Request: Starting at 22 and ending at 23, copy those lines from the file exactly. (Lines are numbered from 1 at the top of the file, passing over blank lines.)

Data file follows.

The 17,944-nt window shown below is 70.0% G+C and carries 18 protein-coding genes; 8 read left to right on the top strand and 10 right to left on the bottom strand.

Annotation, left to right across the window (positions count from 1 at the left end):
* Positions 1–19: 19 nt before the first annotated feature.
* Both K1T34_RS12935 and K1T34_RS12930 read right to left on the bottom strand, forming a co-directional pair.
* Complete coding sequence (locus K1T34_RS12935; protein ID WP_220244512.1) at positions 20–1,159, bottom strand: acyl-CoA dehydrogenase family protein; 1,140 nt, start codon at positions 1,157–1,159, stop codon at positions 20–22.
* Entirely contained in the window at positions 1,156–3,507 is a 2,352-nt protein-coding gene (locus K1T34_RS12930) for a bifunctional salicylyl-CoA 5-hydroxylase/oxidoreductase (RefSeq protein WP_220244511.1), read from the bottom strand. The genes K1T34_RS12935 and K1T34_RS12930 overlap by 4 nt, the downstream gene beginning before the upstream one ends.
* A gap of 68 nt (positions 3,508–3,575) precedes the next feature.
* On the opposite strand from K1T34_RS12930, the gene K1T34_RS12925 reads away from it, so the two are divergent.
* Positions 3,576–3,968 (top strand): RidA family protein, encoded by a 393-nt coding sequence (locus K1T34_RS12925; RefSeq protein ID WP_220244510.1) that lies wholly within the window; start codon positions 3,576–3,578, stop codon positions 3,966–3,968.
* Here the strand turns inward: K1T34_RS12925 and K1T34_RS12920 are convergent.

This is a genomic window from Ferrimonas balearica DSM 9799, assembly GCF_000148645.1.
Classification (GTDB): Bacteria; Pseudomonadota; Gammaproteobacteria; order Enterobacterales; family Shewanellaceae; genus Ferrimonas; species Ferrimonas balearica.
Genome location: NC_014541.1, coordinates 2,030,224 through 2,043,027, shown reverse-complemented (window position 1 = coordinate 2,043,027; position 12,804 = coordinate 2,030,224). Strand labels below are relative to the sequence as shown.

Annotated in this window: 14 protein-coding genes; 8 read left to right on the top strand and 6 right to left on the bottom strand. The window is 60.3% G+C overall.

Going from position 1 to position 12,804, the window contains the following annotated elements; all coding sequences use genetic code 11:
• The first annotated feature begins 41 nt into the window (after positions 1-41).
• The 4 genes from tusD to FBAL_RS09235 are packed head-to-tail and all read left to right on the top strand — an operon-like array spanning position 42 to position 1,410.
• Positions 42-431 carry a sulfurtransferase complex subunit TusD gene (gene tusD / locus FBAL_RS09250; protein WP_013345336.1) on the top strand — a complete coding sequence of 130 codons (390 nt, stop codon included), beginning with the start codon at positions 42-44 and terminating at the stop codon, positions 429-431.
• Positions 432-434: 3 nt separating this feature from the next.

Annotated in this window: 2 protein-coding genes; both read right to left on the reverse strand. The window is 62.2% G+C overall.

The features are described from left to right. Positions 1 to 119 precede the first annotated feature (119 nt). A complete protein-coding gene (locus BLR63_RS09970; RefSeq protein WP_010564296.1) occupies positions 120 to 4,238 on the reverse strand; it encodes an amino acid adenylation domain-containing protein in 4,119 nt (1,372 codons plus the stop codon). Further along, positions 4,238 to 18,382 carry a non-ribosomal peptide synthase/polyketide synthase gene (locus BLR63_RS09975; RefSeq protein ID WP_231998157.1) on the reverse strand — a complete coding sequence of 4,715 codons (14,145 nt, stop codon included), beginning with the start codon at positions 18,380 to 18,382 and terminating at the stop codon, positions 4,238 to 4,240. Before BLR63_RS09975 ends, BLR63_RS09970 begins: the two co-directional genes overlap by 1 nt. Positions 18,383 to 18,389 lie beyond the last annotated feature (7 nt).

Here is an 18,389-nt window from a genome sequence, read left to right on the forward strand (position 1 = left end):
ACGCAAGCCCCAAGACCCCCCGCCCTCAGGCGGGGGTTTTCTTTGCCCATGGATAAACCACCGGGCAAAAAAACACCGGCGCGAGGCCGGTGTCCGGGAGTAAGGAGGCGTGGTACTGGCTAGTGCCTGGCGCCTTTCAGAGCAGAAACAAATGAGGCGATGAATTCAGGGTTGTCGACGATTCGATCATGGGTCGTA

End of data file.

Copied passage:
Here is an 18,389-nt window from a genome sequence, read left to right on the forward strand (position 1 = left end):
ACGCAAGCCCCAAGACCCCCCGCCCTCAGGCGGGGGTTTTCTTTGCCCATGGATAAACCACCGGGCAAAAAAACACCGGCGCGAGGCCGGTGTCCGGGAGTAAGGAGGCGTGGTACTGGCTAGTGCCTGGCGCCTTTCAGAGCAGAAACAAATGAGGCGATGAATTCAGGGTTGTCGACGATTCGATCATGGGTCGTA